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Siliceous Shrubs in Yellowstone's Hot Springs: Implications for Exobiological InvestigationsPotential relict hot springs have been identified on Mars and, using the Earth as an analog, Martian hot springs are postulated to be an optimal locality for recognizing preserved evidence of extraterrestrial life. Distinctive organic and inorganic biomarkers are necessary to recognize preserved evidence of life in terrestrial and extraterrestrial hot spring accumulations. Hot springs in Yellowstone National Park, Wyoming, U.S.A., contain a wealth of information about primitive microbial life and associated biosignatures that may be useful for future exobiological investigations. Numerous siliceous hot springs in Yellowstone contain abundant, centimeter-scale, spinose precipitates of opaline silica (opal-A). Although areally extensive in siliceous hot spring discharge channel facies, these spinose forms have largely escaped attention. These precipitates referred to as shrubs, consist of porous aggregates of spinose opaline silica that superficially resemble miniature woody plants, i.e., the term shrubs. Shrubs in carbonate precipitating systems have received considerable attention, and represent naturally occurring biotically induced precipitates. As such, shrubs have great potential as hot spring environmental indicators and, more importantly, proxies for pre-existing microbial life.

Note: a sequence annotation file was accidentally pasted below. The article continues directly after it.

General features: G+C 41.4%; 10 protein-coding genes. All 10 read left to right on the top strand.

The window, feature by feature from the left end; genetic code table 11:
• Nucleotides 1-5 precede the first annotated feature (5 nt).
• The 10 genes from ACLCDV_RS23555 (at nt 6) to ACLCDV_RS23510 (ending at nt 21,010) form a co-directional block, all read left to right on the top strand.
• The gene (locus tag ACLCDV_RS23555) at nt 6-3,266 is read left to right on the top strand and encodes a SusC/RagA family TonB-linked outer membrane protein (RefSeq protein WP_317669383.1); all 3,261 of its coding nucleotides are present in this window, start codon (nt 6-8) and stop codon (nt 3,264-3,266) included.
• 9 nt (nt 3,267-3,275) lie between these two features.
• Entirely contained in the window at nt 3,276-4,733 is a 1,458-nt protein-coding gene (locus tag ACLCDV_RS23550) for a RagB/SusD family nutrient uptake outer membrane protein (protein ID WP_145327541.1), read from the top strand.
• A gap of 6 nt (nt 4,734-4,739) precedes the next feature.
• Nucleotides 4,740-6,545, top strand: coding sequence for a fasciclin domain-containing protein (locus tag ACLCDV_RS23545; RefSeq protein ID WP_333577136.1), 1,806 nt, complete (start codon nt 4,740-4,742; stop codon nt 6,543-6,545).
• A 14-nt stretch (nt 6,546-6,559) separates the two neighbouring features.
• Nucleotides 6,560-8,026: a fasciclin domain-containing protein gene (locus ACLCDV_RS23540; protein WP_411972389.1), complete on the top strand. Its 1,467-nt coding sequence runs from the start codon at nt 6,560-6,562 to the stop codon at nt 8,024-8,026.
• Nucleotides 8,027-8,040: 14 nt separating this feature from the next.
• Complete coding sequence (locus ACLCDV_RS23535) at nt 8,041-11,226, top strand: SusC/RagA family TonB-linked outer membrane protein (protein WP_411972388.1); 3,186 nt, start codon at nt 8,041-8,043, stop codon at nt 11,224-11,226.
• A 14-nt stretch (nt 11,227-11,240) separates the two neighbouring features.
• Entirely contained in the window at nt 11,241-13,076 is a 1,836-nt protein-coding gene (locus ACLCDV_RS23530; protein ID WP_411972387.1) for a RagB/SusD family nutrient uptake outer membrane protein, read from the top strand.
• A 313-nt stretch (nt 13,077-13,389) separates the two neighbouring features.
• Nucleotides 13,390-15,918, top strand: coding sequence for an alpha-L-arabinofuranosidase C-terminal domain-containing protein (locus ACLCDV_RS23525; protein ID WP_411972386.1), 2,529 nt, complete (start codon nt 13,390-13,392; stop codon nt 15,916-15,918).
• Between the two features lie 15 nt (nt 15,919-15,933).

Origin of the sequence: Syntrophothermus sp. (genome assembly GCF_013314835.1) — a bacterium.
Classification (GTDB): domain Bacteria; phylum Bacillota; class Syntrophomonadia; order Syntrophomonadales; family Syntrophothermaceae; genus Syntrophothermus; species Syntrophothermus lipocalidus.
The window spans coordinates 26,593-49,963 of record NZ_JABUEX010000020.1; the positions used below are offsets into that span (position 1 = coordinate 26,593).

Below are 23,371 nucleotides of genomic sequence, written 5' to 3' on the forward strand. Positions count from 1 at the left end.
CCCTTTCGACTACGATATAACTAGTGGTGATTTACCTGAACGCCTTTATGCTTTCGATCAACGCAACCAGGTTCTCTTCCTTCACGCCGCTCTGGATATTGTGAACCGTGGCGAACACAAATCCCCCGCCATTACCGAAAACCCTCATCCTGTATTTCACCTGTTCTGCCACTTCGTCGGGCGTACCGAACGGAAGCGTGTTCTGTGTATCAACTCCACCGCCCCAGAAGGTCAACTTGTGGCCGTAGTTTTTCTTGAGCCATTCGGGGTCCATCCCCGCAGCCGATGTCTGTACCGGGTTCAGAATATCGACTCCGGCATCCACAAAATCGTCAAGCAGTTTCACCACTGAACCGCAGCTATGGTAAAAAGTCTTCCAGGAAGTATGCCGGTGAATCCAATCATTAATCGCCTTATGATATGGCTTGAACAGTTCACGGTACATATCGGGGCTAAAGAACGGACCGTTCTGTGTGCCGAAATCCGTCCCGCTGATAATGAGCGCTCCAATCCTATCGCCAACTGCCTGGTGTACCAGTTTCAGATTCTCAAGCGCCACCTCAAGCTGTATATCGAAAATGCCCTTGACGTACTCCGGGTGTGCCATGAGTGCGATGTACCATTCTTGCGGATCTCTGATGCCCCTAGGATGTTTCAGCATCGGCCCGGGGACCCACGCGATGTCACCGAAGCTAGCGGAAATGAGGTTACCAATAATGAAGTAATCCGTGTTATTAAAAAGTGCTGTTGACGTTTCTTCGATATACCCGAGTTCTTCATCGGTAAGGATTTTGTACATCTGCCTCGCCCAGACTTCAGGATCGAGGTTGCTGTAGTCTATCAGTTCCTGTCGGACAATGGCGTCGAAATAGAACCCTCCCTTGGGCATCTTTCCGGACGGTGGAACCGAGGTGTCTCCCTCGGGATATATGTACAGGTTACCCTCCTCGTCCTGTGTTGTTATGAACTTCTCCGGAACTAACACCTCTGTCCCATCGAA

Document ID
20030110733
Document Type
Conference Paper
Authors
Guidry, S. A. (ExxonMobil Production Co. Houston, CO, United States)
Chafetz, H. S. (Houston Univ. TX, United States)
Date Acquired
August 21, 2013
Publication Date
January 1, 2003
Publication Information
Publication: Lunar and Planetary Science XXXIV
Subject Category
Exobiology
Funding Number(s)
CONTRACT_GRANT: GSA-6239-98
Distribution Limits
Public
Copyright
Public Use Permitted.

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